Wednesday, November 27, 2013

South Africa’s Adcock says CFR takeover vital to its survival [ F0r00m ]

JOHANNESBURG (Reuters) – South African drug maker Adcock Ingram said a $ 1.2 billion takeover by Chile’s CFR Pharmaceuticals, which is opposed by its biggest shareholder, was vital to its long-term survival.

State pension fund Public Investment Corporation (PIC) is opposing CFR’s cash-and-shares offer because of concerns about foreign control and the share component of the deal, a source familiar with the fund’s thinking said earlier this month.

Adcock, South Africa’s second-largest drug maker by market value, on Tuesday said it needed to pursue a tie-up with an international pharmaceutical company to compete with larger rivals.

With 90 percent of sales made at home, Adcock has been dwarfed by rival Aspen Pharmacare, which has made an aggressive push into overseas markets via acquisitions in recent years.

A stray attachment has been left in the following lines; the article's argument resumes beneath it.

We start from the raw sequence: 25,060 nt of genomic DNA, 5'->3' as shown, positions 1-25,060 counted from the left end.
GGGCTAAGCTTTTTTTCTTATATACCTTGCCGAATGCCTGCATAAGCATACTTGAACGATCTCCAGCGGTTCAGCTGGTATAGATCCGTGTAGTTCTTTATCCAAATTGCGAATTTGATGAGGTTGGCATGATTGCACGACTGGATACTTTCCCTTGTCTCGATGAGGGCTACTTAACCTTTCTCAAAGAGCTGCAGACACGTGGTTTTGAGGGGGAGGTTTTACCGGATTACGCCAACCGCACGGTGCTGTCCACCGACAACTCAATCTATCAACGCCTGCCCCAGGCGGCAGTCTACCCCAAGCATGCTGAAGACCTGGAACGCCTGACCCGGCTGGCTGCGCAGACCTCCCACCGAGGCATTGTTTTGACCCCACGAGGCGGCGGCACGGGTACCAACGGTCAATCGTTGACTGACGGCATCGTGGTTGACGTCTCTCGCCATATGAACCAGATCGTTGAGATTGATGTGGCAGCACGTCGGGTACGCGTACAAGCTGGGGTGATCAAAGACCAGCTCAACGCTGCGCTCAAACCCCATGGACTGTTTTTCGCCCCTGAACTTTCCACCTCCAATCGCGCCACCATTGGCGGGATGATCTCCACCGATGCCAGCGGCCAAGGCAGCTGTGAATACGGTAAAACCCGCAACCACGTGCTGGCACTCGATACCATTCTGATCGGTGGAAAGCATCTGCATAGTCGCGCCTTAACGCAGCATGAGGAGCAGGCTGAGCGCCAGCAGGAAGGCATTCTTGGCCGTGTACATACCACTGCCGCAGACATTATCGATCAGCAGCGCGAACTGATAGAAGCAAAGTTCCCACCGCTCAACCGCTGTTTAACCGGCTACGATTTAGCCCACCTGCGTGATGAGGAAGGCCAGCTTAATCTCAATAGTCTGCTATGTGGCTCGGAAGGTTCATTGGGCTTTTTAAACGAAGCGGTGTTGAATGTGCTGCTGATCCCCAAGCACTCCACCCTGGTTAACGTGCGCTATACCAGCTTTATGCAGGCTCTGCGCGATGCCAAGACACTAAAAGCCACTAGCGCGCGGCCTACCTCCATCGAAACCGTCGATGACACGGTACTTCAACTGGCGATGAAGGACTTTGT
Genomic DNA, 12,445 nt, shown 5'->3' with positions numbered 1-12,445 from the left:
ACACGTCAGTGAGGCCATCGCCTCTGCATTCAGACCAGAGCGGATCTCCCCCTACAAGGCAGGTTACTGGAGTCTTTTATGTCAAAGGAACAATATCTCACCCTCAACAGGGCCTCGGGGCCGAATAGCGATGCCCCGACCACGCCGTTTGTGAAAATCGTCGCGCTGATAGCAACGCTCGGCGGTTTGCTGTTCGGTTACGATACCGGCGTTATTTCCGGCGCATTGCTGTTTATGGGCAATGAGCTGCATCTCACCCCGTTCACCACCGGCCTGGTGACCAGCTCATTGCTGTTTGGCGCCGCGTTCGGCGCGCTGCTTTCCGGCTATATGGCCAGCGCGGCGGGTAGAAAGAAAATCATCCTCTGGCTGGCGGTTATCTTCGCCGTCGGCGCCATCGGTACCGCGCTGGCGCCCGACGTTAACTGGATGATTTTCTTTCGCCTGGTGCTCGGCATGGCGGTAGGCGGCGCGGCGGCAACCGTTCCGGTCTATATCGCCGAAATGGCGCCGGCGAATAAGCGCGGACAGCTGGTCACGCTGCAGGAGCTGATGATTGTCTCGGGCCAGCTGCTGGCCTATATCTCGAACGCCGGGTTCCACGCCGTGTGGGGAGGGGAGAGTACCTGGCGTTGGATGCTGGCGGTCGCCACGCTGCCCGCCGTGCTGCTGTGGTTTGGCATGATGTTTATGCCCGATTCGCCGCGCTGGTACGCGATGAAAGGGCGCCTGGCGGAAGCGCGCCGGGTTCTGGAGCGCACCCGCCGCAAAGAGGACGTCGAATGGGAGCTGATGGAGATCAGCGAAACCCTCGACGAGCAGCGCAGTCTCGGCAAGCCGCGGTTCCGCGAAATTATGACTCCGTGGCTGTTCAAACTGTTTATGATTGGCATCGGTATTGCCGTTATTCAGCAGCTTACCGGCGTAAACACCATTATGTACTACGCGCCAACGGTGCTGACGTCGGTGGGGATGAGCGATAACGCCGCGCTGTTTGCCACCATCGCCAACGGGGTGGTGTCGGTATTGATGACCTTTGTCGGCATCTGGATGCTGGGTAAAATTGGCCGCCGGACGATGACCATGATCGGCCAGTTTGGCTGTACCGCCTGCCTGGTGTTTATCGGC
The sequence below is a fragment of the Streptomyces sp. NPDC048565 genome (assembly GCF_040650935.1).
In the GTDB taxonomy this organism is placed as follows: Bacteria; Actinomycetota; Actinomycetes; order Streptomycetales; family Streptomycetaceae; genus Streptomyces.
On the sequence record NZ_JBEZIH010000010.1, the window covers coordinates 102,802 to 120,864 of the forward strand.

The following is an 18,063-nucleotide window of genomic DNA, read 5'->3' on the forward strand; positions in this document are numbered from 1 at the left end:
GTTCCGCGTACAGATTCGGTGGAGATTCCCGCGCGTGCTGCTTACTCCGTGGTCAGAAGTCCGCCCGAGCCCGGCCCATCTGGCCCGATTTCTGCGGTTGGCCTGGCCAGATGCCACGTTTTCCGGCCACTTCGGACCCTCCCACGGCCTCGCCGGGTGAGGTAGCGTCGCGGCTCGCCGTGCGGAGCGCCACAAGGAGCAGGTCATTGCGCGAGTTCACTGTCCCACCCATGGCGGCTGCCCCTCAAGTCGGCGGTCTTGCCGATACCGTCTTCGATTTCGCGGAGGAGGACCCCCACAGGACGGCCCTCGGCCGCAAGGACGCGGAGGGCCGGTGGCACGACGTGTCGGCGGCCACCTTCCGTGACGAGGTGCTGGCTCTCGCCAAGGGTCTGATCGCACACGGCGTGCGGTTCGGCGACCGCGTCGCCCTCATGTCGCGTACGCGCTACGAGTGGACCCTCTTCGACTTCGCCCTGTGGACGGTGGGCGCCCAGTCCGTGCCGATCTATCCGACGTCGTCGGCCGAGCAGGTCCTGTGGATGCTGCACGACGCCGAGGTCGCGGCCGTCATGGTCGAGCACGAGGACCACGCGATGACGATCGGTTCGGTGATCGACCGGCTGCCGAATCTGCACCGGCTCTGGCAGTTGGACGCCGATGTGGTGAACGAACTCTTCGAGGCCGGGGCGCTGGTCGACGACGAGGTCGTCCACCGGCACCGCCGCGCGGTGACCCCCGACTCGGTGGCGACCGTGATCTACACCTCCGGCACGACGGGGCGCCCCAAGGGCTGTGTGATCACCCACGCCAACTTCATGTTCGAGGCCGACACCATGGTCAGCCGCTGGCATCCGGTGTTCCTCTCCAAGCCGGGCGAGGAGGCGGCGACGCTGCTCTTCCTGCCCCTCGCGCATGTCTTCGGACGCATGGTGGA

“The continuing consolidation of the global pharmaceutical market has again challenged the long-term sustainability of Adcock Ingram’s business,” Adcock said.

Santiago-based CFR last week said it was confident of winning shareholder support for the deal, which would create an emerging-market drugs powerhouse spanning 23 countries.

The takeover needs to get backing from 75 percent of Adcock’s shareholders in a vote next month. PIC holds about 19 percent of Adcock’s shares.

Adcock posted a worse-than-expected 17 percent fall in full-year profit on Thursday as the weaker rand currency made imports of chemicals used to make drugs more expensive. The rand has depreciated by about 20 percent against the dollar since January.

Headline earnings per share (EPS) fell to 350 cents in the year ended September, well below a 388 cents estimate in a Reuters poll of five analysts.

Adcock, the country’s biggest over-the-counter medicines maker, has also been squeezed as cash-strapped consumers cut the size of their purchases or move to cheaper products.

The company suspended dividends as part of an agreement with its suitor CFR.

Costs from the deal of around $ 56 million, or nearly all the net profit the company made this year, are expected to weigh on Adcock’s profitability or its ability to resume dividends next year.


by Bukanscam